In the year 2159 two classes of people exist: the very wealthy who live on a pristine man-made space station called Elysium, and the rest, who live on an overpopulated, ruined Earth. Secretary Rhodes (Jodie Foster), a hard line government official, will stop at nothing to enforce anti-immigration laws and preserve the luxurious lifestyle of the citizens of Elysium. That doesn’t stop the people of Earth from trying to get in, by any means they can. When unlucky Max (Matt Damon) is backed into a corner, he agrees to take on a daunting mission that if successful will not only save his life, but could bring equality to these polarized worlds.

Sounds very WALL-E meets Land of the Dead, with loads of possible wink-wink parallels to modern-day issues. (Don’t you just love when sci-fi flicks have those?) Honestly, you had us at Jodie Foster as a “hard line government official” — it’s about time she took on a juicy bad-guy role. Elysium doesn’t come out until March 1, 2013, but odds are you’ll be hearing more about it long before then: The movie’s sneaky viral marketing campaign was already under way almost a year ago when a fake recruitment site for a tech company called Armadyne popped up online in July.

Related:
Kenny G, film composer? How Matt Damon led two filmmakers to a surprising doc about the smooth jazz superstar — VIDEO
Matt Damon postpones directing; Gus Van Sant steps in

'Bourne Legacy' trailer: Get busy living, or get busy dying

“You think that Jason Bourne was the whole story? There’s a lot more going on here.”

That’s the sales pitch for The Bourne Legacy, the Matt Damon-less side boot starring Jeremy Renner as another confused assassin. But in the second trailer for the August action movie, we see plenty of Bourne’s fingerprints. We even see his name etched in wood, as if he were Treadstone’s version of Brooks from The Shawshank Redemption.

Judging from some of the other familiar faces and scenes from the original trilogy, it looks as if writer/director Tony Gilroy is borrowing the gimmick from the third film and building scenes that we later learn occurred simultaneously. “Jason Bourne is in Manhattan,” reports a stunned government office drone to David Strathairn’s evil group leader. So how was Renner’s Aaron Cross involved in those events, or the assassination of a British journalist (Paddy Considine) at the train station? Watch below. READ FULL STORY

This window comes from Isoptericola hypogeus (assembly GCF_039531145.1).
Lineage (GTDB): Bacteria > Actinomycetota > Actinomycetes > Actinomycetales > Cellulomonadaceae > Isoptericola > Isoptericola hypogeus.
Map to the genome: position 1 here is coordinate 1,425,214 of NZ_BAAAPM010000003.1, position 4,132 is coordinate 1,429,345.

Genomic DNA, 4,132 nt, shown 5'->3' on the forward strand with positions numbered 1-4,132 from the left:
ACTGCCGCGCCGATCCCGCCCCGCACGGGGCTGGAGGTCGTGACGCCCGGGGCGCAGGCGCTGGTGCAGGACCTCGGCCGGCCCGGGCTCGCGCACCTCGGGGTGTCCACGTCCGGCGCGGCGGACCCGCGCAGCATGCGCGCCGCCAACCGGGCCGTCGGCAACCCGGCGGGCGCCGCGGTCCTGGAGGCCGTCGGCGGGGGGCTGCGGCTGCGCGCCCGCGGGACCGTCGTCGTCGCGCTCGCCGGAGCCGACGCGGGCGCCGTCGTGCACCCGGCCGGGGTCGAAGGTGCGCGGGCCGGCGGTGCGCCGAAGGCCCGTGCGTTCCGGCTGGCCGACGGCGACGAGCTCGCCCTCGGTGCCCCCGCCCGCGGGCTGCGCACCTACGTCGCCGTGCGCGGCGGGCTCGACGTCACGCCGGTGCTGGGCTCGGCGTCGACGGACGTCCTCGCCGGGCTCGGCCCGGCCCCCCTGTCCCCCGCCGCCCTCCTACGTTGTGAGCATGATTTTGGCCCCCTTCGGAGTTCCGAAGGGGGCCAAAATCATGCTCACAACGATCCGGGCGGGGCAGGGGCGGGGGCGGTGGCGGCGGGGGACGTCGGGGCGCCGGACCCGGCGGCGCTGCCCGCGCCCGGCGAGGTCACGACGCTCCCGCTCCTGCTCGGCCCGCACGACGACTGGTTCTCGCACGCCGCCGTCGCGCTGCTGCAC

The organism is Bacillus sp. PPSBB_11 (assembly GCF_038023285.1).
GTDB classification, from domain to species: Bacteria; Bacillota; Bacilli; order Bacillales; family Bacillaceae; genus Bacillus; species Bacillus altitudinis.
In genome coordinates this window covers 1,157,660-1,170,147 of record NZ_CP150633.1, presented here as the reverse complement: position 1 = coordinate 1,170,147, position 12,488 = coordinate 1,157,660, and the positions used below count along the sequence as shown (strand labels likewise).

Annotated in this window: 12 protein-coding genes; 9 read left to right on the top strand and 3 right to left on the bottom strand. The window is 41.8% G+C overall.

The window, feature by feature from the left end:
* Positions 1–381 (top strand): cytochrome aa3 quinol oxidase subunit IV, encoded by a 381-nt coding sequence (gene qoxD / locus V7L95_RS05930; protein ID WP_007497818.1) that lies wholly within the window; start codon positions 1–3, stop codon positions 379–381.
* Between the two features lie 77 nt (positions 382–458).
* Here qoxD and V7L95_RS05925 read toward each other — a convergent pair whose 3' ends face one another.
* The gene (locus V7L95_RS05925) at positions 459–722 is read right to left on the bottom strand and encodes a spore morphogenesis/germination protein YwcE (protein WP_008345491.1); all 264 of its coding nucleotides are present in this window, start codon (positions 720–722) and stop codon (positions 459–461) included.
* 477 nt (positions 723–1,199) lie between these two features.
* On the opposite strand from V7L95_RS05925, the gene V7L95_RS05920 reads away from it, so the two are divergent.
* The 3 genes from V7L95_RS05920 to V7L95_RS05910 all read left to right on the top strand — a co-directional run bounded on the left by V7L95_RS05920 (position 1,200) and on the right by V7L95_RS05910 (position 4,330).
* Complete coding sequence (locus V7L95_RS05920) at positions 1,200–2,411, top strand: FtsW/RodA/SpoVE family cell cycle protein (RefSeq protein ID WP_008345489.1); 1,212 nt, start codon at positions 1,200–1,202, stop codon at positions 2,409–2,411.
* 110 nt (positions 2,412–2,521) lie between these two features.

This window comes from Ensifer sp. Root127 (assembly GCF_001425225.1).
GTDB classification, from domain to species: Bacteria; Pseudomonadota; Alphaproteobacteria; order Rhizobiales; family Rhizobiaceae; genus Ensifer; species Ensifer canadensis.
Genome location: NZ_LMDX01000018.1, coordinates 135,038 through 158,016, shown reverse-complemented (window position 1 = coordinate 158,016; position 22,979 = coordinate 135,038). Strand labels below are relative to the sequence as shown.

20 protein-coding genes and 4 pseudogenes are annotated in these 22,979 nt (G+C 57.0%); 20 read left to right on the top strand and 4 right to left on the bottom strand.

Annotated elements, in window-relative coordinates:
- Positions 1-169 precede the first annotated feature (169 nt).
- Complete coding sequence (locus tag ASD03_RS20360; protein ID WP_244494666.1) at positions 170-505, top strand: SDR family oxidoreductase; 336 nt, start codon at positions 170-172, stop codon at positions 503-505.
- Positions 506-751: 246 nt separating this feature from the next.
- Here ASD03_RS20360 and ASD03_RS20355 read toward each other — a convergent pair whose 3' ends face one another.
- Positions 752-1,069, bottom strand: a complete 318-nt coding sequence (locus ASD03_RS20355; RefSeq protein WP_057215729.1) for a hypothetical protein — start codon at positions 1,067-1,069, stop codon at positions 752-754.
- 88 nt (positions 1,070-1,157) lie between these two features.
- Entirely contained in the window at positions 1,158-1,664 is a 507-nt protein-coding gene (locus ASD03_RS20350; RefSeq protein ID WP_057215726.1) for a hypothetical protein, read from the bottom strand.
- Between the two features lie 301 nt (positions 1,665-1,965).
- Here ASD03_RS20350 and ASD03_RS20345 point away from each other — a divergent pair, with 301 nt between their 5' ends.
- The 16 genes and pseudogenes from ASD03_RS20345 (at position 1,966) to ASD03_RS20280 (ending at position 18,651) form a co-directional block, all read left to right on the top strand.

Casting Net: Taylor Swift nearing noteworthy role as Joni Mitchell, plus Mark Wahlberg, Guy Pearce, Jaden Smith

Mark Wahlberg will come a-knockin’ for Avon Man. Hugh Jackman was supposed to headline the long-in-development project, but had to drop out due to scheduling conflicts with his X-Men spin-off The Wolverine. Wahlberg is now looking to produce and star. [Deadline]

• Lockout lead Guy Pearce is in final talks to join Robert Downey Jr.Gwyneth Paltrow, Scarlett Johansson, and Don Cheadle in Iron Man 3. Pearce will play geneticist Aldrich Kilian, who develops nanotechnology that can spread viruses and sells it to terrorists. [Variety]

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Kenny G, film composer? How Matt Damon led two filmmakers to a surprising doc about the smooth jazz superstar -- VIDEO

KENNY-G

He’s one of the top-25-selling musicians of all time in the U.S. His name arguably defines an entire genre of music for many listeners. He reportedly holds the record for the longest sustained note ever played on a saxophone. But it turns out that what Kenny G really wants to do is break into movies.

That’s in part the premise of Kenny: A Documentary in G, an in-the-works film by directors Rod Blackhurst and Brian McGinn about the smooth jazz icon, chronicling his attempt to launch a second career as a feature film composer. Fittingly, it was a surreptitious encounter with a movie star, Matt Damon, that helped bring the project together. McGinn was working on another documentary, American Teacher, that Damon had signed on to narrate. “We needed a [recording] studio near where Matt was shooting We Bought a Zoo,” says McGinn. “Kenny’s house, funnily enough, was the closest studio.”  READ FULL STORY

Matt Damon postpones directing; Gus Van Sant steps in

Matt Damon has postponed the opportunity to direct his first film, handing the project he co-wrote with John Krasinski and Dave Eggers off to Good Will Hunting director Gus Van Sant. Entertainment Weekly can confirm a New York Magazine report that Damon, who will still star opposite Krasinski and Frances McDormand in the film, stepped back when he realized he was unable to commit to the extensive preproduction that would be required of him as the director. Production is tentatively slated to begin this April.

Read more:
Matt Damon to make the leap
When will Matt Damon direct?

'We Bought a Zoo' gets Thanksgiving sneak peek

Writer-director Cameron Crowe’s latest film, We Bought a Zoo, has been given an early preview over Thanksgiving weekend, EW has confirmed. The film, starring Matt Damon and Scarlett Johansson, will preview in more than 800 theaters on Nov. 26. The sneak peek is part of a social media campaign that will allow viewers to post their review online in a contest to win a trip to the San Diego Zoo, and will also include a live chat with Cameron Crowe following screenings. It’s an unheard-of display of confidence for 20th Century Fox execs, who believe the Oscar hopeful is strong enough to generate strong word-of-mouth buzz in advance of its Dec. 23 national release date. Said Crowe, “Holding previews so far ahead of our opening is a bold move — but that’s one of the many reasons I like it.”

Read more:
EW Preview: We Bought a Zoo
‘We Bought A Zoo’ international trailer: Now with more hitting on Scarlett Johansson!
‘We Bought a Zoo’ trailer: Why does Matt Damon need a zoo? He just does, okay?
Cameron Crowe goes animal wild with ‘We Bought A Zoo’